Mastering Chain

A Mastering Chain is a set of linear processing done to a track in the mastering stage. These Audio Processing Units can vary from EQ to Compression to even reverb. Today, in this blog post I will talk to you about what a Mastering Chain should have and what I personally use in my Mastering chain to give you some insights into how I work and hopefully you can learn something from it.

Do check out my other post about 5 Things you should ask before Mastering a song!

No. 1

What is the chain?

So like I said earlier, a chain is a string of processing done in a linear form to an Audio Signal. You can start with compression, then EQ, then add some distortion and end with a limiter. All of this varies based on what end result you want to achieve out of the processing.
No. 2

Do you always use the same chain?

No, the main elements of the chain remain the same but the order that I use them in changes drastically based on the source that I’m working with. I could start with an EQ and then move to compression or the other way around depending on what the source demands.
No. 3

What processing do you use and what do you use them for?

No, the main elements of the chain remain the same but the order that I use them in changes drastically based on the source that My Mastering Chain is actually a Hybrid setup, I use primarily Plugins to do the majority of my tone-shaping and Outboard gear for all the Compression.
I’ll list down a set of plugins I use:
Most of these are UAD Plugins

EQ: Fabfilter Pro Q3, iZotope EQ, Hyperion EQ, Brainworks Digital V2, Eliossis Air EQ, Massive Passive, Plutec EQ, Precision EQ

Compression: Pro C, SSL Six Comp, Manley VARI MU, API 2500

Multiband: FF Pro MB, iZotope.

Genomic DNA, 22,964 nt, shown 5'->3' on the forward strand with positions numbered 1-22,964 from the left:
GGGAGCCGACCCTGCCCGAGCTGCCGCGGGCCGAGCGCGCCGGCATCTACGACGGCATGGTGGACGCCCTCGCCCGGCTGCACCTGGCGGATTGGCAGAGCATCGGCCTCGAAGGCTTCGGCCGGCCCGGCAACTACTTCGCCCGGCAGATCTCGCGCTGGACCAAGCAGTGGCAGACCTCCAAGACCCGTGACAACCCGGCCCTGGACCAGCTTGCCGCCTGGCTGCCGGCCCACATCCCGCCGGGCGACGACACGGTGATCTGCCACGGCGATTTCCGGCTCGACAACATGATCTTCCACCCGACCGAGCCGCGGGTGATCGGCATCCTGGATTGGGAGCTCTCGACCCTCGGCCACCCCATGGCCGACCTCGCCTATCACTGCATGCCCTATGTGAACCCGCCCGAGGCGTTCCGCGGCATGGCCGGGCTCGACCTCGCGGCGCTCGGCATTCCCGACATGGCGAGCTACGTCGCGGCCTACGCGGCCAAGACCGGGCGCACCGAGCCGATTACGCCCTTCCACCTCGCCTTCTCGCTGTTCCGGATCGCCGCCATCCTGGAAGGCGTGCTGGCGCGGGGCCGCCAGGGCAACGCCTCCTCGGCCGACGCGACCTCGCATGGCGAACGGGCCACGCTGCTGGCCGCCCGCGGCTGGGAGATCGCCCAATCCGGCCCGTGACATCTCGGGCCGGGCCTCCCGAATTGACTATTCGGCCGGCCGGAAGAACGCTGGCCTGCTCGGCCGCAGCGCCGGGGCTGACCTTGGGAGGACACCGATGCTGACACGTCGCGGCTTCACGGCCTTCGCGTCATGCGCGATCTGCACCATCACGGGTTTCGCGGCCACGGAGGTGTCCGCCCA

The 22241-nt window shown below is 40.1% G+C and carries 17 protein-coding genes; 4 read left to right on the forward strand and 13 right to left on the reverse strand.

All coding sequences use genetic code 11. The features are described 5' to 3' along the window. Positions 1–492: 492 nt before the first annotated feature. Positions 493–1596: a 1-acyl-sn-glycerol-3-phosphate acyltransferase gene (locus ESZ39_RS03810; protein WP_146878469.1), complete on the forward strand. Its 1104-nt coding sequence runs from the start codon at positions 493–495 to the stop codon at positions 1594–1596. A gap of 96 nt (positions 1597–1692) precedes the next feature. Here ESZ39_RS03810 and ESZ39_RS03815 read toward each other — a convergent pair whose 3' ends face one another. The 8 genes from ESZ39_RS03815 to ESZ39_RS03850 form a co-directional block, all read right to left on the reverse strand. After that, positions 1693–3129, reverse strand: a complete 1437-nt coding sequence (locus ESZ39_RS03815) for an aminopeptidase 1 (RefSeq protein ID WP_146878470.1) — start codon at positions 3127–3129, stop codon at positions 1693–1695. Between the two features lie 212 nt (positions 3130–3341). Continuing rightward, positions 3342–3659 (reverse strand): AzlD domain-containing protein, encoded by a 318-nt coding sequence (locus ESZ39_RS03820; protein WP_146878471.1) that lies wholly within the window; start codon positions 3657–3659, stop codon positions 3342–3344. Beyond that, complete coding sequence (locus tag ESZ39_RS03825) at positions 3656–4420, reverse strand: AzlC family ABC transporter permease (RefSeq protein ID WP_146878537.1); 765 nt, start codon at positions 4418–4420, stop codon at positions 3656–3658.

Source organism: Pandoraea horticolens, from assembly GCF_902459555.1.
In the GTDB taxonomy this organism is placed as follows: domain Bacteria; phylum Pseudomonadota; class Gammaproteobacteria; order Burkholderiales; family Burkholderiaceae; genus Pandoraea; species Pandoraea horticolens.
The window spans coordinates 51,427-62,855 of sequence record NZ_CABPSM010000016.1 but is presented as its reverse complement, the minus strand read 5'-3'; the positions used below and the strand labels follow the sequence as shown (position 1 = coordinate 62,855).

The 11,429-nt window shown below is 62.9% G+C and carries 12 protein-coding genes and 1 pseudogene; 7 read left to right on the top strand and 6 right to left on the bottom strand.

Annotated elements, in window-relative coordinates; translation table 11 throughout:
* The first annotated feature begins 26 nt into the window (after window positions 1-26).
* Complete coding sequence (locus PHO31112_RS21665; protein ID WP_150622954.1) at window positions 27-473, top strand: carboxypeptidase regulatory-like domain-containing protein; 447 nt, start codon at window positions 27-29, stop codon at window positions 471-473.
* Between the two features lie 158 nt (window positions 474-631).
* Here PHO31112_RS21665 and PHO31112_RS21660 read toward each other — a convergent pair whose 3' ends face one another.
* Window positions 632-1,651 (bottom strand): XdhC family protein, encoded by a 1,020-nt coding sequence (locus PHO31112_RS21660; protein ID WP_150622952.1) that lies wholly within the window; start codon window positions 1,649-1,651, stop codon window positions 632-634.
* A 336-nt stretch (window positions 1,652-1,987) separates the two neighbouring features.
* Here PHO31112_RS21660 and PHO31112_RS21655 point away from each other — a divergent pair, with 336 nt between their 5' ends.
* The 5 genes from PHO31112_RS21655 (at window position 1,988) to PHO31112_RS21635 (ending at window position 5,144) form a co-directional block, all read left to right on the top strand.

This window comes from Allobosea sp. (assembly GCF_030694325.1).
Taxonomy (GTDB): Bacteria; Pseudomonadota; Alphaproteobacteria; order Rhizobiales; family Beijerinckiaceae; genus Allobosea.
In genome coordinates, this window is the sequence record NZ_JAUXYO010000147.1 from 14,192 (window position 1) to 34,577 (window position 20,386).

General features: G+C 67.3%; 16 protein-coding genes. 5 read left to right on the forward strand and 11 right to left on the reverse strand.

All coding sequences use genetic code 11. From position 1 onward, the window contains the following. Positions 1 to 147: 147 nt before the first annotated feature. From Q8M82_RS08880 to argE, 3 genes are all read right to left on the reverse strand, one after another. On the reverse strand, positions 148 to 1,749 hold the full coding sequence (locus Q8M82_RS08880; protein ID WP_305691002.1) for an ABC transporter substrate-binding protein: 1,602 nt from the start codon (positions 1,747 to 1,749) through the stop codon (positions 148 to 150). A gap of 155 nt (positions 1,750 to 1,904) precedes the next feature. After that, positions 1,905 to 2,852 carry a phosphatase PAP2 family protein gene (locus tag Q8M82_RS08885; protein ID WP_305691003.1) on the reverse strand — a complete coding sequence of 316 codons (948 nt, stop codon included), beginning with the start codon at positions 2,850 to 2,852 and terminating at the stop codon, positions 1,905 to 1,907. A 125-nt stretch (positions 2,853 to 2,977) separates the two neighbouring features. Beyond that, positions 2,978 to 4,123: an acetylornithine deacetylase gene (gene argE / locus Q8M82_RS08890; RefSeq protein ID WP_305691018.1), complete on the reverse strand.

Imaging: BW Digital V2

Saturation: Virtual Mix Rack, Inflator, BX Drive

Limiter: Massey L2007, Pro L

No. 4

Could you give us an example of a Signal Chain?

A Signal chain can look something like this
But like I said earlier, this comes with the experience of understanding what to use when and what tools you can use to reach that end goal.
You can completely ruin a master by adding too much width to it, thereby completely removing the punch from the center.
No. 5

How can someone starting out arrive at figuring out which to use and where?

Honestly, it has taken me years and I’m still learning what these plugins do to the sound. As a mastering engineer, you need to know exactly what the equipment or the plugin is doing to the sound when you turn a knob. You don’t want to shoot in the dark, you want to be as precise as possible.
To give you a simple example, I am still not 100% sure of what the Hyperion does, it is a very very reactive EQ. A small .5 dB change will give you drastic results.
My suggestion to people starting out would be to play around with these plugins and understand them in depth before moving on to the next, exciting plugin to use. Getting a new plugin is always fun, which is what often stops a lot of engineers from getting the most out of the processing they use. They just don’t spend enough time on one to get the most out of it.

As far as the order of the processing is concerned, there are some basic rules that you can follow like,
Filter before you add compression.
Fix the Mid/Side balance prior to the compression.
Don’t compress if the track doesn’t need it. Mastering does not mean that you must compress.
Multi-band and Saturate hand in hand.

Over the next few posts, I will walk you through a range of masters of different kinds that I have worked in the past and we will break down what processing, the signal chain went into it and what were the results we got.

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